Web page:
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Published by Chris Coyier

Have you ever written this?

body {
  font-family: Helvetica, Arial, Sans-Serif;

You're all like: "Helvetica is the most awesome so I want that first, then Arial for PC's since hey it's pretty close, then fall back to whatever McSansSerif for crazyputers with like zero normal fonts installed."

Turns out this is way better:

body {
  font-family: Sans-Serif;

Macs will get awesome Helvetica by default. On PC's, even if they have Helvetica it can look worse than Arial for whatever reason, so this way they get Arial by default. And you're still covered by the generic keyword. Shorter, easier, yay.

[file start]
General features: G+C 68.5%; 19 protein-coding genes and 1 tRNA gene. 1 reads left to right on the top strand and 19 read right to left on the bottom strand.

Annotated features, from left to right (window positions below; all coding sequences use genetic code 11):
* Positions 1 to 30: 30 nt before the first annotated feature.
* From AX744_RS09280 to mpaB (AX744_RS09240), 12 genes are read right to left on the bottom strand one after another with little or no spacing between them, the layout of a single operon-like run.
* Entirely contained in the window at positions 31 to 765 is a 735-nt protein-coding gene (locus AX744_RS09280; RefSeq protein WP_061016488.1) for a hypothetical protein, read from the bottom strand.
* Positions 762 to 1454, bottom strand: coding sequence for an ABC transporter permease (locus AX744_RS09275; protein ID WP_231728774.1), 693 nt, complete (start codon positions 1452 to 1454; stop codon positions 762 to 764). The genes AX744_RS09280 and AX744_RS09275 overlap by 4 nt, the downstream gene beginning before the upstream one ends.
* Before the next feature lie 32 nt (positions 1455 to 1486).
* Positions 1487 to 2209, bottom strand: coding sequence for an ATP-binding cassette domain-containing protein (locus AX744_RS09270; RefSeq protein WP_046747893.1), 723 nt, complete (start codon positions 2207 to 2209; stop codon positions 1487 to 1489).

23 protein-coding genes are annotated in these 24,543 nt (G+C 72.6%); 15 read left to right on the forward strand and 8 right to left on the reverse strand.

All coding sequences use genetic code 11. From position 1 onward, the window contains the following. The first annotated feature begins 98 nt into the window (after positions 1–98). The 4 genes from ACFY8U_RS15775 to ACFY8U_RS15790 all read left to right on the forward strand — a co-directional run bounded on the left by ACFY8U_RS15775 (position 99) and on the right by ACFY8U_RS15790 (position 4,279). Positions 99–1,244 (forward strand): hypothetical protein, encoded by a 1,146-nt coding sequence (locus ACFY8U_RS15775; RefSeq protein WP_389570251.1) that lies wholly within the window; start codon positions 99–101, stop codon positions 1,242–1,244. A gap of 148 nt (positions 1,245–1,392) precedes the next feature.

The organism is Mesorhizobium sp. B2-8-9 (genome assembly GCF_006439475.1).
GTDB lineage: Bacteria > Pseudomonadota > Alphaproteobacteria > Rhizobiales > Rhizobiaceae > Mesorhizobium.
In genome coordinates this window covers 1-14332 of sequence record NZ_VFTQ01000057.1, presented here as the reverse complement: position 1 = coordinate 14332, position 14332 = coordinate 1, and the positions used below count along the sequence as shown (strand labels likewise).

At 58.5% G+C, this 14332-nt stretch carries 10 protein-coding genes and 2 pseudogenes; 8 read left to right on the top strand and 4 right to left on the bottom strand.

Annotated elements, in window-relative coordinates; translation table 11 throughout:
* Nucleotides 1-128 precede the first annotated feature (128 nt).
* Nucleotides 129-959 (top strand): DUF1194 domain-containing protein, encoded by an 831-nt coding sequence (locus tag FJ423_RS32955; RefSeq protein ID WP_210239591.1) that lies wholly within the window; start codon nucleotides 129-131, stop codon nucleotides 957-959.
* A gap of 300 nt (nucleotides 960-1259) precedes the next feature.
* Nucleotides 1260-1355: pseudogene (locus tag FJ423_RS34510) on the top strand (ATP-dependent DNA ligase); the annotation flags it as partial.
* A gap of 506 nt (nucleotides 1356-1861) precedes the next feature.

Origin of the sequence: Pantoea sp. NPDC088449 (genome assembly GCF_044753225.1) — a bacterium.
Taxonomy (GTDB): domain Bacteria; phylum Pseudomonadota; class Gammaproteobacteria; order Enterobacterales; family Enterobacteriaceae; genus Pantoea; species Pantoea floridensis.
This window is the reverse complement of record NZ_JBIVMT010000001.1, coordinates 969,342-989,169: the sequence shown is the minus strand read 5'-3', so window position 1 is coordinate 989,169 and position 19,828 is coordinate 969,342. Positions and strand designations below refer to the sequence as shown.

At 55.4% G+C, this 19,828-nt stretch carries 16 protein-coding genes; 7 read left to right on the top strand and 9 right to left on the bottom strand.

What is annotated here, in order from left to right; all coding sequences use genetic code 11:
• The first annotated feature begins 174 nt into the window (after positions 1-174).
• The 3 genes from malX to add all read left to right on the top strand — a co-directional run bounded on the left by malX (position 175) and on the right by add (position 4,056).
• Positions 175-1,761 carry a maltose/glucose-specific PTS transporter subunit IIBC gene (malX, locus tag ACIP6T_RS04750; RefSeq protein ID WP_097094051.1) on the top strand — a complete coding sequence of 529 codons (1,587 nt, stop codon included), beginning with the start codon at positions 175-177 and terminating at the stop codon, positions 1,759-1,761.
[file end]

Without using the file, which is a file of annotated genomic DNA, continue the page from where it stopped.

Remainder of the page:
Thanks to @mathias for pointing out the specific part (29:32) of this video of Paul Irish talking HTML5 Boilerplate.

If you want to expand out that Helvetica stack and use some nicer variations when available, do see this.


  1. shoutyman
    Permalink to comment#

    That’s only true if the browser preferences happen to be set that way. What “sans-serif” says is “use whatever the client has set as its default sans-serif font” , which out of the box may be Helvetica and Arial, but may not, and it may be modified by the user. On my Ubuntu machine that’ll end up being rendered in the Ubuntu font.

    The “sans-serif” value just says “override the browser’s default preference of serif vs. sans-serif”, it doesn’t say anyhing about picking Arial over Calibri or anything else.

  2. Permalink to comment#

    @shoutyman: isn’t that a good thing though? If I’ve gone to the trouble of specifically setting Ubuntu or Gill Sans or even Comic Sans as my sans-serif font, it would be nice if the site respected that choice.

    • shoutyman
      Permalink to comment#